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I remember my dad giving my mom a birthday card on her fiftieth that read, “Fifty and Fabulous” and I could have sworn he was being a lovely husband and cushioning the blow for what must have been a traumatic event for my mom. But he was bang on. Somewhere along my path to get here, I stopped worrying about the numbers and concentrated on my happiness and I truly do feel fabulous.

I have forgiven myself for the mistakes I made in my past and left them in the past where they belong. I have stopped defending the fact I am single woman, happily living life on my own in my little house. I have stopped trying to convince people that alone does NOT mean lonely. I have given myself permission to be a bit selfish sometimes and practice saying the word, NO. And I have found great humility in volunteering my time to help my fellow community members.

Fifty is what you allow it to be and, for me, fifty just proves the year on my birth certificate is correct and nothing else. Happy fiftieth birthday to me!

 

Walking in a winter WTF?

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Dear Mother Nature and Old Man Winter,

While I can appreciate your exuberant spirit this time of year, I would be remiss if I didn’t mention my lack of sharing your enthusiasm to the extent at which you seem so willing to share with the rest of us.

Although I too enjoy a white Christmas, your overwhelming desire to coat the world in an abundant layer of winter frosting has become exaggerated to the point of becoming meddlesome.  The charming Northern snow globe in which we reside has been clamped into a paint shaker and set to convulse at an alarming rate, leaving us armed with nothing but shovels and good intentions.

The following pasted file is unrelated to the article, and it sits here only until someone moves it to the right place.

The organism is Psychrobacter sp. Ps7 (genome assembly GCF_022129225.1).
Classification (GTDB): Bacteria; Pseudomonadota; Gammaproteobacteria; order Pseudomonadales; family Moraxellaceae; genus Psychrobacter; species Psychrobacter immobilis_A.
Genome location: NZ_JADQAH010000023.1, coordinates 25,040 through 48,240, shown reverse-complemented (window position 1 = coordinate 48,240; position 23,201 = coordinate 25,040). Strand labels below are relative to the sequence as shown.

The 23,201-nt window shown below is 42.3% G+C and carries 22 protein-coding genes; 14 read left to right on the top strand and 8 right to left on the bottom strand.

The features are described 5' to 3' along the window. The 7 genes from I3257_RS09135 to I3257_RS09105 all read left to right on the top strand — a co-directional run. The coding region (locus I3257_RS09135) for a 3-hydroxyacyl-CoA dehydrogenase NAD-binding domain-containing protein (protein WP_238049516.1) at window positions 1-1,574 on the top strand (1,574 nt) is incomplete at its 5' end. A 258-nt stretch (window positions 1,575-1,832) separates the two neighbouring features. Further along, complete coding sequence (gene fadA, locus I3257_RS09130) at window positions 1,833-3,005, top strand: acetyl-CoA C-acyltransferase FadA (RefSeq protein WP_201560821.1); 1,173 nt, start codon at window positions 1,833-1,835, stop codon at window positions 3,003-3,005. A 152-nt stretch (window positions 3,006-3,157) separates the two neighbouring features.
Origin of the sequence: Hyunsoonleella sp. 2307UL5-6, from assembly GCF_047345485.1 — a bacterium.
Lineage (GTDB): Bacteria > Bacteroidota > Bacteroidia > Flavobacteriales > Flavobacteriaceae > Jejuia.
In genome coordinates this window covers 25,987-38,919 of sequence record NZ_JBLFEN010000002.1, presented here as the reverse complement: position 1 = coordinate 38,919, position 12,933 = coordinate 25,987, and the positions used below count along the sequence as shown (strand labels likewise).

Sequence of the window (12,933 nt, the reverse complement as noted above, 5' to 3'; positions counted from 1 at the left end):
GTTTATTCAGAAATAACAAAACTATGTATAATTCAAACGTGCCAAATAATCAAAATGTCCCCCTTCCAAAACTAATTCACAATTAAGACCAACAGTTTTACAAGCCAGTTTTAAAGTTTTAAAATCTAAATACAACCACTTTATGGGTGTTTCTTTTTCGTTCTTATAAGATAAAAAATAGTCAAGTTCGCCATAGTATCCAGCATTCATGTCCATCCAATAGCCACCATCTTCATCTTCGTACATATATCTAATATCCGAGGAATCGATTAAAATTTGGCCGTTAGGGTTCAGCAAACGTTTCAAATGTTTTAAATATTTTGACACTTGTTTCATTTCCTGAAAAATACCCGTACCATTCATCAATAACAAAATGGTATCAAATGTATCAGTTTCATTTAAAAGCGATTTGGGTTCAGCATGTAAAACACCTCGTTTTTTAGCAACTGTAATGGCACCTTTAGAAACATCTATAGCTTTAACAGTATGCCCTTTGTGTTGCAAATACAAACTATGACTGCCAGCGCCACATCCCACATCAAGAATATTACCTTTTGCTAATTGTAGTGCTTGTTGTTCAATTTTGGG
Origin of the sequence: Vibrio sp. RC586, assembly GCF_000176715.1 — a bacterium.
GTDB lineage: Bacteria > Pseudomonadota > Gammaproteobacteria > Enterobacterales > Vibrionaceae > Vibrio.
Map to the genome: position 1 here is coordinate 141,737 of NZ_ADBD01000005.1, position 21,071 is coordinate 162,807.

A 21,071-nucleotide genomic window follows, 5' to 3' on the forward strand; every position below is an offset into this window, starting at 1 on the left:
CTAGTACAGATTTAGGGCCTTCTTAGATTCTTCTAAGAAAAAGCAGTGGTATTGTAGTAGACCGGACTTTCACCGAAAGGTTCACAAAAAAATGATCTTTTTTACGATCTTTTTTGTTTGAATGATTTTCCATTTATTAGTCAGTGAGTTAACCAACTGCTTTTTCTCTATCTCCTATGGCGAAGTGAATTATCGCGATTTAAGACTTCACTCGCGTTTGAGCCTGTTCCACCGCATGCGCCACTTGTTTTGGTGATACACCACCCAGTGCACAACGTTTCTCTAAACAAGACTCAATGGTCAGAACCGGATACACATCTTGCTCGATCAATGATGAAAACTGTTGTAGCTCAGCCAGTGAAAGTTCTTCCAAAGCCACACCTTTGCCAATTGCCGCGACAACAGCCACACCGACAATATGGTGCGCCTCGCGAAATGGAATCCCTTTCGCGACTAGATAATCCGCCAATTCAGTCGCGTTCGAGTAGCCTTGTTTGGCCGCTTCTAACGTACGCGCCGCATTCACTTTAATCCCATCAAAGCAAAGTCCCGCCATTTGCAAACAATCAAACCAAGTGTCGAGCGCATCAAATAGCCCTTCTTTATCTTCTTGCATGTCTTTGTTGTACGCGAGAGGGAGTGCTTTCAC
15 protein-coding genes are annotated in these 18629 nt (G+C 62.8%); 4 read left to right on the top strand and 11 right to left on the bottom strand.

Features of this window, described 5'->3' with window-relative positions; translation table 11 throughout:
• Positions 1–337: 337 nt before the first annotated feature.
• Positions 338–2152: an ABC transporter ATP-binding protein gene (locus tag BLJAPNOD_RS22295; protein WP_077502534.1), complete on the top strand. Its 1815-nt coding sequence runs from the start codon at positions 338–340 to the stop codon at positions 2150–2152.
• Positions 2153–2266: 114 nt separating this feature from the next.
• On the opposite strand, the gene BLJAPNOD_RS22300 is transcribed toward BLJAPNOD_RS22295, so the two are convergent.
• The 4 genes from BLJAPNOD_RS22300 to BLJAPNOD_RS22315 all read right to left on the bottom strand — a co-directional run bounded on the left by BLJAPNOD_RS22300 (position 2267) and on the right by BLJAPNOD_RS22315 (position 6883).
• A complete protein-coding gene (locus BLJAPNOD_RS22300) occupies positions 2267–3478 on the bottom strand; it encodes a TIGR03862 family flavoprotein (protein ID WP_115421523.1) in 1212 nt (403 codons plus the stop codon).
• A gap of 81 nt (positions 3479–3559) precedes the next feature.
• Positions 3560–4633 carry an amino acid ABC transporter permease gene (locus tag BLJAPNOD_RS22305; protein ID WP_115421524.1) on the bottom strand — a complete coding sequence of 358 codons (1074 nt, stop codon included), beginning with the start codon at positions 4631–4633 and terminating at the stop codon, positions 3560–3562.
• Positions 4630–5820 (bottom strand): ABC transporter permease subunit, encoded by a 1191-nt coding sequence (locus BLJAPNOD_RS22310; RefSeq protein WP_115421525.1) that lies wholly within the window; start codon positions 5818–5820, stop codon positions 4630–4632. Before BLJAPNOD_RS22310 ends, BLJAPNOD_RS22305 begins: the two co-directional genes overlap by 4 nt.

Similar to Anthony Michael Hall’s geeky character in The Breakfast Club, I have been assigned the task of writing a letter on behalf of the disgruntled local residents who share my sentiments.

I could write an essay telling you how much this ridiculous amount of snow is defining our lives, but it wouldn’t matter.  You would still see us as you want to see us, in the simplest terms and the most convenient definitions. Through this barrage of lake effect snow and churning vortexes of flakes, you found out that each one of us is a brain for surviving the storm, a princess for not wanting to drive in it, a criminal for stealing a few extra minutes hiding under the covers, an athlete for shoveling for three days straight and a basket case for forgetting all those other things and thinking it is still beautiful outside.

morning

Does this answer my question?  No.  But I certainly feel a little better having rested between the previous and the next battle with the effing shovel.

Sincerely yours,

The Winter Club

PS: I had to cancel my appointment to get my snow tires on because of you two!